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View Full Version : Klipsch La Scala Opinions....ASAP?



Jeff M
08-02-2006, 01:39 PM
I am going to check out a set of Klipsch La Scala's tonight and would like to know what to expect soundwise. The guy that has them is NOT an audio guy and I would probably just get to hear them thru a cheap surround amp. Anyways, of course i am a JBL guy;) , but speakers of this caliber are not available in my area too often. If they are in good shape, what would be a good price to offer. He thinks that he paid $1500 or so for them 20 years ago.

Storm
08-02-2006, 01:42 PM
Isn't that Klipsch La Scala? I dont think Altec made La Scalas.

Anyone else?

:)

Jeff M
08-02-2006, 02:16 PM
LOL......I changed it. Been a long day:banghead:

Mr. Widget
08-02-2006, 02:17 PM
On the used market Klipsch La Scalas tend to go for $400-$1200 depending on location, finish, and condition.

They are a very compact (24" X 24" X 36") fully horn loaded system that is extremely sensitive... one watt will send you from the room if you are anywhere near normal... they have a strong following and have their own unique sound... you may decide you no longer like JBLs and become a Klipsch fan or you may hate them... they are a bit too opinionated for my taste and have little bass below about 50-60Hz... equalized and with proper subs three of them plus a pair of Klipsch Heresys could make a pretty stunning HT however.


Widget

Storm
08-02-2006, 02:17 PM
So, what kind of speakers are they?

Thanks.

;)

Michael Smith
08-02-2006, 03:41 PM
It is a 15'' 3way with a Midrange Horn and the tweeter horn depending upon age was probebly made by EV.
Almost forgot the 15'' is in a folded design.
They have the ability to pin your ears back 104 db @ 1 watt per metre.
Have fun
Michael

Shane Shuster
08-02-2006, 09:33 PM
They are a very brash speaker that beam badly and have no bass. I would have to say they are one of the worst loudspeakers I have ever heard.

johnaec
08-02-2006, 09:40 PM
They are a very brash speaker that beam badly and have no bass. I would have to say they are one of the worst loudspeakers I have ever heard.Tell us how you really feel! :p

John

L100t Owner
08-02-2006, 10:30 PM
They are a very brash speaker that beam badly and have no bass. I would have to say they are one of the worst loudspeakers I have ever heard.

I have heard statements like this before. You have never heard them set up correctly and assume that they are all crap because someone did not know what they were doing. Feed them with a tube preamp and a tube amp or good SS or digital and they will just sing. My K Horns were never harsh at all when set up right. Same for my Belles. They are also increadably detailed. You will hear subtle detailes that were never heard before.

I have a pair of B&W N801's that sound awesome at home. At the local dealer, their 802D's ($12,000) sound like crap because they are not set up correctly. Shoudl I assume that all B&W 802's are junk?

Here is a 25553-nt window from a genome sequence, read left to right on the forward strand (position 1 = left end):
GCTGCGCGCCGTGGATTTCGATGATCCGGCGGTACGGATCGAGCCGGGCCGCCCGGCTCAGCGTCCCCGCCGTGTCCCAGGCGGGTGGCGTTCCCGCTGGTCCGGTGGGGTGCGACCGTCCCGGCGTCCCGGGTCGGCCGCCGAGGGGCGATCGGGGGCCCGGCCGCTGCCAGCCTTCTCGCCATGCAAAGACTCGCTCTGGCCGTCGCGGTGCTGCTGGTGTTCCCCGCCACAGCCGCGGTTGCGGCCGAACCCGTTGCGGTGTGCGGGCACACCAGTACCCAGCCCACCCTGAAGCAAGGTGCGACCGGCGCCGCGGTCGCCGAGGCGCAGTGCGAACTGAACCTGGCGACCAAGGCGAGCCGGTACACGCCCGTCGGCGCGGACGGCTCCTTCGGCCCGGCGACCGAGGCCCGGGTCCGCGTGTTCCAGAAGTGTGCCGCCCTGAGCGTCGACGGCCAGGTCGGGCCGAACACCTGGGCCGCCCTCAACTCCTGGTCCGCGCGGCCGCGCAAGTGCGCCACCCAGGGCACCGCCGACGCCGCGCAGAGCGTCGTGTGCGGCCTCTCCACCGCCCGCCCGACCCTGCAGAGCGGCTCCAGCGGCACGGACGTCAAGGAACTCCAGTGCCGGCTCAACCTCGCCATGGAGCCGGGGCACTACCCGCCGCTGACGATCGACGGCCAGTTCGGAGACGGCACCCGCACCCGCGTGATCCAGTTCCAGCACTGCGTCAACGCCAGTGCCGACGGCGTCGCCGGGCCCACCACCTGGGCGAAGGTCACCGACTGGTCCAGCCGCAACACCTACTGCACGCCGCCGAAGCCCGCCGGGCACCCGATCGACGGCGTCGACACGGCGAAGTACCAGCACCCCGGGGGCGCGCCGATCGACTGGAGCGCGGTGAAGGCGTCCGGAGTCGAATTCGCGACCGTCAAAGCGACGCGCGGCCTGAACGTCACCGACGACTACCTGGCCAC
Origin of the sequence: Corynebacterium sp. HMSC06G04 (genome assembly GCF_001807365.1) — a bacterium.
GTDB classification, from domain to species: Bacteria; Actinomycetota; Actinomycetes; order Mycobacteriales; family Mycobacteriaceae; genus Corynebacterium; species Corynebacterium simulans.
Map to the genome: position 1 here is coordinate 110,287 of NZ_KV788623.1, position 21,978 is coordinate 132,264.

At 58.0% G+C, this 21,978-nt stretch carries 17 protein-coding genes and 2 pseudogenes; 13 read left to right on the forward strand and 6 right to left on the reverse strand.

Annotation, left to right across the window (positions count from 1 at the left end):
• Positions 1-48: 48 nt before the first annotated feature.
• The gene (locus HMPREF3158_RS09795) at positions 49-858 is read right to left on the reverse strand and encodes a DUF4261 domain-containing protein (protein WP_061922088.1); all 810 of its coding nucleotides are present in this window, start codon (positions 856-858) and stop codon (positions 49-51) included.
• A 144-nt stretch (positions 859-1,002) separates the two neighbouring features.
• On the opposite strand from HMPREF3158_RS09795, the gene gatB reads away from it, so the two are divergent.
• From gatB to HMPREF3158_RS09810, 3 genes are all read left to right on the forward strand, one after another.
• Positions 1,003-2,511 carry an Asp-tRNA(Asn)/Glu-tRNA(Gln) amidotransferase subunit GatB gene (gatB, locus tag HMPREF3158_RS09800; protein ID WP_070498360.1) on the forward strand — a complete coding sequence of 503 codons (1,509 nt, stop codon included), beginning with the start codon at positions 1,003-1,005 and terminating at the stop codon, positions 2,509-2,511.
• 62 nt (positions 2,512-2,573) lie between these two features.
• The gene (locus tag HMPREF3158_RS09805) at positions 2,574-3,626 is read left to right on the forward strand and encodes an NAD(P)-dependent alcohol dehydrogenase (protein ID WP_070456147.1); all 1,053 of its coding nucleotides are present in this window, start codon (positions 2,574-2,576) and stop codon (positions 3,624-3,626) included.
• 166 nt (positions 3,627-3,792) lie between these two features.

Shane Shuster
08-02-2006, 10:57 PM
My K Horns were never harsh at all when set up right. Same for my Belles.
You had them unplugged then.:D

I'm glad you like your Klipsch but don't assume someone who dosen't like them is too stupid to hook them up right. The tube amp band-aid only goes so far. The horn dispersion is what I find wrong with heritage Klipsch. Paul Klipsch also threw the baby out with the bath water to get horn loaded "bass".

I think the KLF series was somewhat better. The Epic series are the best Klipsch speakers I have heard but they aren't as dynamic.

L100t Owner
08-03-2006, 12:34 PM
You had them unplugged then.:D

I'm glad you like your Klipsch but don't assume someone who dosen't like them is too stupid to hook them up right. The tube amp band-aid only goes so far. The horn dispersion is what I find wrong with heritage Klipsch. Paul Klipsch also threw the baby out with the bath water to get horn loaded "bass".

I think the KLF series was somewhat better. The Epic series are the best Klipsch speakers I have heard but they aren't as dynamic.

I just read the harsh part. Didn't say you were too stupid to hook them up right. The dispersion may be a problem. Klipsch had a design for a center speaker, meaning that there is a problem.

However, I have heard many say they sound so harsh and horrible and they really do not. Just need the right source, which seems to be tubes or, surprisingly, digital amplification. Mine were outstanding when teh system was dialed in.

louped garouv
08-03-2006, 03:59 PM
http://denver.craigslist.org/ele/189789315.html


not affiliated, etc....

Tom Brennan
08-04-2006, 03:29 AM
The Klipsch LaScala is IMO one of the worst sounding speakers ever made, only the Klipsch Heresy matches it for Skilsawlike sound.

I owned a couple of sets back in the day when all I cared about was reproducing UFO and Rush records at 120db levels and they did that well enough.

The speaker's flaws are a rough tweeter with limited highs, an overly directional midrange horn (a LaScala sounds much better IMO&E when the stock mid horn is replaced with a wide dispersion EV SM-120A mid horn) and a lack of bass. The result is a midrange heavy tonal balance that can set one's teeth on edge and a sound like one of those hand-cranked air-raid sirens from a WW II movie.

Some people like the speaker (you can find people to like almost any damned thing) and some use colored electronics that EQ the sound to their liking. I recently heard LaScalas driven by an Audio Note 300B SET amp and they still sounded like LaScalas---like Hell, in other words.

Jeff M
08-04-2006, 04:50 AM